The only problem was… these were our Engagement Photos. The photos we will stare at for the rest of our lives. The photos that will show the world “Look, this is who we are as a couple!”. You need to plan these things with new wardrobes and haircuts and juice cleanses at the very least! (Just kidding about the juice cleanse thing… for now). Explaining the gravity of this situation to my fiancĂ© was, well, frustrating. He clearly did not share my level of understanding on the matter. So I got him up to speed, and we headed to a nice relaxing weekend at the beach.

And then it turned into a beautiful weekend. So beautiful that my fair-skinned Bavarian fiancĂ© not only burned, he turned into a splotchy lobster. The day before our photo shoot. As we drove aimlessly around the island that we were planning to shoot at the next day, he grew more and more irritable that there were no “obvious” spots. The sun had zapped him of his energy, and he was NOT a happy camper.

Panic. I frantically blotted him with baking soda & water (the verdict’s out on how effective this is) and urged him to take ibuprofen. The next morning, in my nervous calmness, I failed at convincing him to try a clay mask to reduce the redness (the blue will offset the red!). I did, however, convince him to use teeth whitening strips. Yes, I do realize that one application hardly makes a difference, but it somehow made me feel somewhat better.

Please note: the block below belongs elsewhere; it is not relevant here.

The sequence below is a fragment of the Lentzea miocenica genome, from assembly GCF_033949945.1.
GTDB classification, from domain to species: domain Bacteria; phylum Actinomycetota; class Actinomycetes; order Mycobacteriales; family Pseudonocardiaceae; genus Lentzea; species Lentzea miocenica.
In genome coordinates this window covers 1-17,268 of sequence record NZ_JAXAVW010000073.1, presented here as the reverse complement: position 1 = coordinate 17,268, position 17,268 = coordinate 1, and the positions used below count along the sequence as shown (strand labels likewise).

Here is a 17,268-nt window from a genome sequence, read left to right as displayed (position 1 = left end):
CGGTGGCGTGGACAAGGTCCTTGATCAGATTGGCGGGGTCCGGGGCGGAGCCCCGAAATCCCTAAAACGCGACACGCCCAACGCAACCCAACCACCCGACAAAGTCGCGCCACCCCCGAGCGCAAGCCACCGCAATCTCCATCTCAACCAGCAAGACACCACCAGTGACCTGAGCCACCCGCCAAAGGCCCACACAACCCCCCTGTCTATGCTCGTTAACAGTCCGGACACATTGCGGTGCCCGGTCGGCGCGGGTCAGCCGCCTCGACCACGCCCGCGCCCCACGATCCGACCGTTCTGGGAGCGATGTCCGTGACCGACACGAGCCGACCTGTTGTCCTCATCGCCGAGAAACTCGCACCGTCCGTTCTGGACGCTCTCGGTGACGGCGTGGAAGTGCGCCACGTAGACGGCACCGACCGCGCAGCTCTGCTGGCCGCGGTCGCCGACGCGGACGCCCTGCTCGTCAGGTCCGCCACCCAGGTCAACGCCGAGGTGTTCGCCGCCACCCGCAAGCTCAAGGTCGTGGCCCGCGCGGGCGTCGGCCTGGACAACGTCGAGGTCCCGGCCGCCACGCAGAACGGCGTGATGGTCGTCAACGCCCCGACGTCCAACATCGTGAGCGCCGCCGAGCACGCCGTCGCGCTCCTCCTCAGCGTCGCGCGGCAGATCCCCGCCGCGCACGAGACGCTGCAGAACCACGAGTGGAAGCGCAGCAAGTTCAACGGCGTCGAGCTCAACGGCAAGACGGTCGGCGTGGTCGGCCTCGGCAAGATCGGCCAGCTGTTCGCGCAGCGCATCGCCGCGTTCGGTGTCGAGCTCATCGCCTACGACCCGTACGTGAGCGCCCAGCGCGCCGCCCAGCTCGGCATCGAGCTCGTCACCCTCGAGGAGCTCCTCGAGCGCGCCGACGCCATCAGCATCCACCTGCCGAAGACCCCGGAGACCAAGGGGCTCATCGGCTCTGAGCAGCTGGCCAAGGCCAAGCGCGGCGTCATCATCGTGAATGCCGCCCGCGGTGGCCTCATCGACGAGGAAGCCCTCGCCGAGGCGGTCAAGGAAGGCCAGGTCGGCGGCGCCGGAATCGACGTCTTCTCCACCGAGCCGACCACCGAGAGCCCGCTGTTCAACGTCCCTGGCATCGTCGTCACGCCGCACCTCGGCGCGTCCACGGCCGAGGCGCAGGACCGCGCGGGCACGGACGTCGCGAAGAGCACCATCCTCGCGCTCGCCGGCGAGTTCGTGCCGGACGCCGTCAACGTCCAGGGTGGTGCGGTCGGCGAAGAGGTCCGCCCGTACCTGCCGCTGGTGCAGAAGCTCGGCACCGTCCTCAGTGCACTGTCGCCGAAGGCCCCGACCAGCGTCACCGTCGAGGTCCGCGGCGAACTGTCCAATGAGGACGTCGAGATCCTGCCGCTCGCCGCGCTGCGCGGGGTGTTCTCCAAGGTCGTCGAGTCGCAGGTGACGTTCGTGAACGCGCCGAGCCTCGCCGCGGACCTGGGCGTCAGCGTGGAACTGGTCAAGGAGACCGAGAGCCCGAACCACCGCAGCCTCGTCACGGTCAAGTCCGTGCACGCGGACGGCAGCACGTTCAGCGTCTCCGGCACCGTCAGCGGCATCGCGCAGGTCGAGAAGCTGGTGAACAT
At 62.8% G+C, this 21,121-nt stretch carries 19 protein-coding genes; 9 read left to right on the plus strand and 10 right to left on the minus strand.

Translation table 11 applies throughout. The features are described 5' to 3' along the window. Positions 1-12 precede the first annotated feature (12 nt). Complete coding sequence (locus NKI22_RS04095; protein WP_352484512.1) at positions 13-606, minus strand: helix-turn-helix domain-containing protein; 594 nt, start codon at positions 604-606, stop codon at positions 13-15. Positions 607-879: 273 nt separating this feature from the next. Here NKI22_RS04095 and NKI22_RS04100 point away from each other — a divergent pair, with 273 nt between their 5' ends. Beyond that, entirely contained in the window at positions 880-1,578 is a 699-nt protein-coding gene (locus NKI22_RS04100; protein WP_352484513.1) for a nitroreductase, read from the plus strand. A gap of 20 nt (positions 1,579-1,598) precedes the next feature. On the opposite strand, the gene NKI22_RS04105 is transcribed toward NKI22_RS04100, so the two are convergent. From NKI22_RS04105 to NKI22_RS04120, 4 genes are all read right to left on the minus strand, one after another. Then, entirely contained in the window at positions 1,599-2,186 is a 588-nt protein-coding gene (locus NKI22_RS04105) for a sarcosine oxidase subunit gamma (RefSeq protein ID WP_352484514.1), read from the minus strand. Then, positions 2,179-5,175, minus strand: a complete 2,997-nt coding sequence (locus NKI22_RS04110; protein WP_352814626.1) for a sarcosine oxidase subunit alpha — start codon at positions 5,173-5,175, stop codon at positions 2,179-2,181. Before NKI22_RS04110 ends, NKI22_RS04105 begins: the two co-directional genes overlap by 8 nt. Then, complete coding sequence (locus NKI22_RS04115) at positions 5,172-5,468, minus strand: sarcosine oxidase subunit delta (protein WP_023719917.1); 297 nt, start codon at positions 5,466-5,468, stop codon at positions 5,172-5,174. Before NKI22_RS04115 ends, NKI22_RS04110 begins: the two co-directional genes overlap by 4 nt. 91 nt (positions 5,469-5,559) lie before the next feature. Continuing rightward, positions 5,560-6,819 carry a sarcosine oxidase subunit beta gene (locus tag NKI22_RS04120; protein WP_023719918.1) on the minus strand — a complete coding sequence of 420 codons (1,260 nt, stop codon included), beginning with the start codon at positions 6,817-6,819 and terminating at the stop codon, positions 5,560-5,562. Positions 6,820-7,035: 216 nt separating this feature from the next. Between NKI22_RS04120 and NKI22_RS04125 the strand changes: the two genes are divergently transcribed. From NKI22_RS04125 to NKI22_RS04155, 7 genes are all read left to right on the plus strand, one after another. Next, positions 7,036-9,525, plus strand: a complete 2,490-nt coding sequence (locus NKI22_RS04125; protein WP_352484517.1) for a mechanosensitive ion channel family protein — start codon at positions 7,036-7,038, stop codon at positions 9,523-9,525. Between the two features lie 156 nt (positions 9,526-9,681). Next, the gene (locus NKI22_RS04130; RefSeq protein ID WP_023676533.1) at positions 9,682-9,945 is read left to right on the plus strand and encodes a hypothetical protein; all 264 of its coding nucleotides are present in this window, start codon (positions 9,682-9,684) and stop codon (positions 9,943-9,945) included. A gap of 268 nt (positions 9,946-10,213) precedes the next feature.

As he headed off to get a haircut, I went into full blown “I Have Nothing to Wear” meltdown. I started a load of laundry and threatened to go out shopping with an hour before we had to leave. Not my proudest moment. I threw some powder on my fiancĂ©’s two-toned nose and we ran out the door, pug in tow.

Thank goodness for our photographer and his wonderful girlfriend. They calmly held our frantic pug who was yelping at the end of her leash when she was pulled away from us (separation anxiety much?). And they kindly eased Spencer’s nerves that his blatant lobsterness could easily be Photoshopped out.

So here we are, exhausted, and relieved that our Engagement Photos may be finished. If not, I’ll know what not to do next time:

  1. Not wear sunscreen at the beach the day before
  2. Plan a photo shoot with no outfits planned and less than a weeks notice
  3. Pick a spot that we’ve never been to (although it ended up working out since we scouted it out the day before)
  4. Bring a crazy pug on an 80 degree day

The most important thing to remember is just to relax and have fun with your fiancĂ©. Because you’re getting married! And the camera doesn’t lie.

What Not to Do: Site Tours

As I move along through my wedding planning blunders, I thought a blog segment lovingly called “What Not to Do” was particularly appropriate. I hope you can all find enlightenment through my misfortunes.